Formation of the World Health Organization 

Item #UN43-44 – 1956 U.N. stamps honoring the WHO.

On April 7, 1948, the World Health Organization (WHO) was officially created as a specialized agency of the United Nations.

The idea for this international health organization was first suggested by Dr. Szeming Sze, a Chinese delegate to the 1945 United Nations Conference. While Sze’s initial resolution failed, the conference’s secretary general Alger Hiss recommended they create a declaration to establish the organization. Sze and his supporters lobbied and succeeded in getting a declaration calling for an international conference on health.

Item #UN228 honors World Health Day 1972.

The conference was held the following year. On July 22, all 51 member countries of the U.N., as well as 10 other countries, signed the World Health Organization Constitution. This made the WHO the U.N.’s first specialized agency to be supported by every member nation. They specifically chose the word “world” instead of “international” to stress the global nature of the organization. Their goal was, and still is, “…the attainment of all peoples of the highest possible level of health.”

The WHO’s constitution went into effect on April 7, 1948, when it was ratified by the 26th member state. Since then, April 7 has become known as World Health Day. The World Health Assembly met that year, secured a $5 million budget, and established its major priorities. The first issues were to reduce the spread of malaria and tuberculosis, improve mother and child health, nutrition, and hygiene.

U.S. #1194 pictures the emblem of the WHO for its role in the fight against malaria.

In 1959 the WHO decided the technology was available to eliminate the terrible disease smallpox. At that time, vaccinations had eliminated smallpox in Europe and North America. In South America, Asia, and Africa vaccinations had brought the disease under control – but cases were still somewhat common. By 1980, the WHO was able to declare that smallpox no longer existed anywhere on earth. A set of “Global Eradication of Smallpox” stamps was issued to commemorate this effort in 1978.

Gabon #226 commemorates the 20th anniversary of the WHO.

The WHO coordinates international efforts to combat outbreaks of infectious diseases. But much of the group’s attention is also given to research and education. This applies not only to diseases, but also in emergency response to both natural and man-made disasters. It helps build better health systems throughout the world. Prevention of disease is the key goal of WHO. It works with governments to provide safe drinking water, adequate sewage disposal, and immunization against childhood diseases. The World Health Organization also helps in medical research.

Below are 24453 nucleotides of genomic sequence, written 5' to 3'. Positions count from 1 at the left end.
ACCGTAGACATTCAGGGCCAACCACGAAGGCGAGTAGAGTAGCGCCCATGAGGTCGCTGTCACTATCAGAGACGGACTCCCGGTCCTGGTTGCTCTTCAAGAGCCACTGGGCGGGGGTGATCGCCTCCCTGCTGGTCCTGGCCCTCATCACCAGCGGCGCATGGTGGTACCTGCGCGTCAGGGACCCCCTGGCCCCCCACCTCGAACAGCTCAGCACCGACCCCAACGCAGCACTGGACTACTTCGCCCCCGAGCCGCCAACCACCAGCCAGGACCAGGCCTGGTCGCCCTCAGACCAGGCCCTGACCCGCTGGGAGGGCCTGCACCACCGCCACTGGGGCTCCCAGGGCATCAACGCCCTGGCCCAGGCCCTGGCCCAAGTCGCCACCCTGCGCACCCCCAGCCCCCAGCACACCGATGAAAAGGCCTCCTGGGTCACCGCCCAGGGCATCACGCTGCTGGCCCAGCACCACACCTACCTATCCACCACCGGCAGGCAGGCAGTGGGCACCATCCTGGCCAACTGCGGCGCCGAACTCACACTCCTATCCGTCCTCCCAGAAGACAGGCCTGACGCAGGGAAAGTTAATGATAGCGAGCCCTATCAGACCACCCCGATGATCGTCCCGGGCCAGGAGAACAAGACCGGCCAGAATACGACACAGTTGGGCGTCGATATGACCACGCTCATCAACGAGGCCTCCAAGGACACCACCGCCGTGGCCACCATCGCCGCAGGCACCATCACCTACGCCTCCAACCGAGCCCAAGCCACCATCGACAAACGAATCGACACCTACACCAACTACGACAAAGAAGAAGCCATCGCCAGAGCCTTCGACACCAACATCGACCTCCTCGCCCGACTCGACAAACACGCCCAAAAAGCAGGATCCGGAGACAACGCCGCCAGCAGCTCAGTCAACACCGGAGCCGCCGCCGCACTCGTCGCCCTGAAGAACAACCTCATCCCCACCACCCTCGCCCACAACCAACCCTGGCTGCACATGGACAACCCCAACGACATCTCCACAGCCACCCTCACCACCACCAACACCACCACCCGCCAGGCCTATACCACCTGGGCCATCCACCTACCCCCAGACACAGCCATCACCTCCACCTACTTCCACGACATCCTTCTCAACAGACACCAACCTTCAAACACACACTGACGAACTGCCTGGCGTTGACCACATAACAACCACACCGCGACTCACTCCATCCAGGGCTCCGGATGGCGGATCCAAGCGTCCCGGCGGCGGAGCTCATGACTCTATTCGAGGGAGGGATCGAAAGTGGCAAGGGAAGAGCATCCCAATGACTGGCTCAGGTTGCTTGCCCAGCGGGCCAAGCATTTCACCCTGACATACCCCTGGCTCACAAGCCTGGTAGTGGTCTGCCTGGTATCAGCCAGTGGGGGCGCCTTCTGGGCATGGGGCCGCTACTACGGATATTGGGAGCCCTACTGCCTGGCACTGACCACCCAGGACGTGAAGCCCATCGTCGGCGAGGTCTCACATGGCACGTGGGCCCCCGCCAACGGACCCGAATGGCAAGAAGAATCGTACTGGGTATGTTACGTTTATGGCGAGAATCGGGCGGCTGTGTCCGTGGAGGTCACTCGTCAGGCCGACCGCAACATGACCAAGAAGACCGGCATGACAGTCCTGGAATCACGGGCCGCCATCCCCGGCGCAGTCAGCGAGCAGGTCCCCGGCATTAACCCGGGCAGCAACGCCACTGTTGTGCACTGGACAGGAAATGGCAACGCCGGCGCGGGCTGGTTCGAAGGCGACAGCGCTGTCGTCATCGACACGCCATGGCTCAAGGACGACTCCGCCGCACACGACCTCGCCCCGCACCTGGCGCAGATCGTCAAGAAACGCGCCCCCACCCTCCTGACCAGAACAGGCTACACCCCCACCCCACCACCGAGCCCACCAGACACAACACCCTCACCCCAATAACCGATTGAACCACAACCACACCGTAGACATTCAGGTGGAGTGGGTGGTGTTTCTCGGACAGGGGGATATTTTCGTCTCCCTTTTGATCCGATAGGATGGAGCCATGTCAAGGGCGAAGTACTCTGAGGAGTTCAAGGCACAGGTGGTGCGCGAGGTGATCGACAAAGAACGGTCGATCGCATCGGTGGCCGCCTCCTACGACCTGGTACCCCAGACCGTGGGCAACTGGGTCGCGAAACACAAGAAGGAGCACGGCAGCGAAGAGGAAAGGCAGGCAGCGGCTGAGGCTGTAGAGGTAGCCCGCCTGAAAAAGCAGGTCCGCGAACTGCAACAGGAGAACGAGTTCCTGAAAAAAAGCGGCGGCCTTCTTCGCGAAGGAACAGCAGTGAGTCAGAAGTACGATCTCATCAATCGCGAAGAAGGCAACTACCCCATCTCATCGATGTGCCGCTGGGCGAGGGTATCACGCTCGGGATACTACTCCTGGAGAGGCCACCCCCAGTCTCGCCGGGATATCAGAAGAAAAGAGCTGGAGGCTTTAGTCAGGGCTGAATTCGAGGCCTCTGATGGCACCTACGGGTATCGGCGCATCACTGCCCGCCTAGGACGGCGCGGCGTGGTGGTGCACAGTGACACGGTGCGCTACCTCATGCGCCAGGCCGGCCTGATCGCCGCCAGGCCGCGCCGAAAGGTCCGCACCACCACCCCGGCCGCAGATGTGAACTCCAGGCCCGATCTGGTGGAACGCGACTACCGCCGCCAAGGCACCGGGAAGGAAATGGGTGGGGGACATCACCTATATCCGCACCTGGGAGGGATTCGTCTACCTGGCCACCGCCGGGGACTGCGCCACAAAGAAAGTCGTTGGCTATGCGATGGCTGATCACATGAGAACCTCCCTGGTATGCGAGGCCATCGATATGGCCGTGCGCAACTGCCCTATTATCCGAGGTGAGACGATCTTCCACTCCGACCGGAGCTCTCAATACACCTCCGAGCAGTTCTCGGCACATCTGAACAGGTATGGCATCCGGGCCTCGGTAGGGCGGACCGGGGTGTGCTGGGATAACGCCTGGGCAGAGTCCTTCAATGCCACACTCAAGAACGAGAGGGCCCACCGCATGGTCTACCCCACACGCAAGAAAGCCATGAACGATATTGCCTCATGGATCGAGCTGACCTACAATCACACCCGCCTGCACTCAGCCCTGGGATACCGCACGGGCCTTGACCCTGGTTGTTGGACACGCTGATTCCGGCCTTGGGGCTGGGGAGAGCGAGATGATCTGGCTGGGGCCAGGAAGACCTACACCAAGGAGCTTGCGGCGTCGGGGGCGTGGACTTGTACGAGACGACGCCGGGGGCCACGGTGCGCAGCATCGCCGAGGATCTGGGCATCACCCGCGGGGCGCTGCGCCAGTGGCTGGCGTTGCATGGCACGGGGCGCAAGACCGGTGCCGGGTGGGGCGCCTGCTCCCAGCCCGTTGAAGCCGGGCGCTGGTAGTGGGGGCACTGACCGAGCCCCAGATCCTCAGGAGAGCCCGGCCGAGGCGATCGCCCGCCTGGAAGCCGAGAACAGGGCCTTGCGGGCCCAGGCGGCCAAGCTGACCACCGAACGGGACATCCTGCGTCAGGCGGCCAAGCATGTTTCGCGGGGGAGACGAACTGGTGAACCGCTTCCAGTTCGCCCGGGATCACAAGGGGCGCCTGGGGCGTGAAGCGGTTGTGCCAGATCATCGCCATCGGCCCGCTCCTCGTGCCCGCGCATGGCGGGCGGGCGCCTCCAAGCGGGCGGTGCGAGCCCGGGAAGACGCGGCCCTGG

Ghana #250a pictures the WHOs headquarters in Geneva, Switzerland.

Click here to learn more on the WHO’s website.

Click here for more stamps honoring the WHO.

Click here to see what else happened on This Day in History.

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  1. In today’s ?modern? world it us important to focus on the needs of the very poor and destitute, those that may not have the resources to provide for themselves. The WHO attempts to do this, and while not perfect, it is the ideal international agency to undertake the many challenges of developing systems and processes that address the health and welfare of those who cannot fend for themselves. Kudos to Mystic for shining a light on this group.

    1. I’m sorry Dave…I just think the UN needs a major overhaul. I agree with helping the poor and destitute, I just think the UN has a hard time doing just about anything. In my humble opinion the UN is broke.

      1. The United Nations definitely is not the most promising of organizations, after all it is made up of member nations that are sovereign and autonomous, each with its own agenda ~~ look at the current Syria situation with poison gas and the US bombing. Yet, the UN still remains our best hope for Global Unity and civilized humunity efforts toward peace, as long as it’s Ambassadors are willing to talk, and it’s representative governments are willing to take supportive actions. It’s a stretch, yes, and maybe even an unreachable ideal; but what is the alternative?

        I mean just look at individual nations’ messiness in dealing with internal problems if you want to talk about being non-functioning; US Congress, England’s Parliament, BREXIT, etc.

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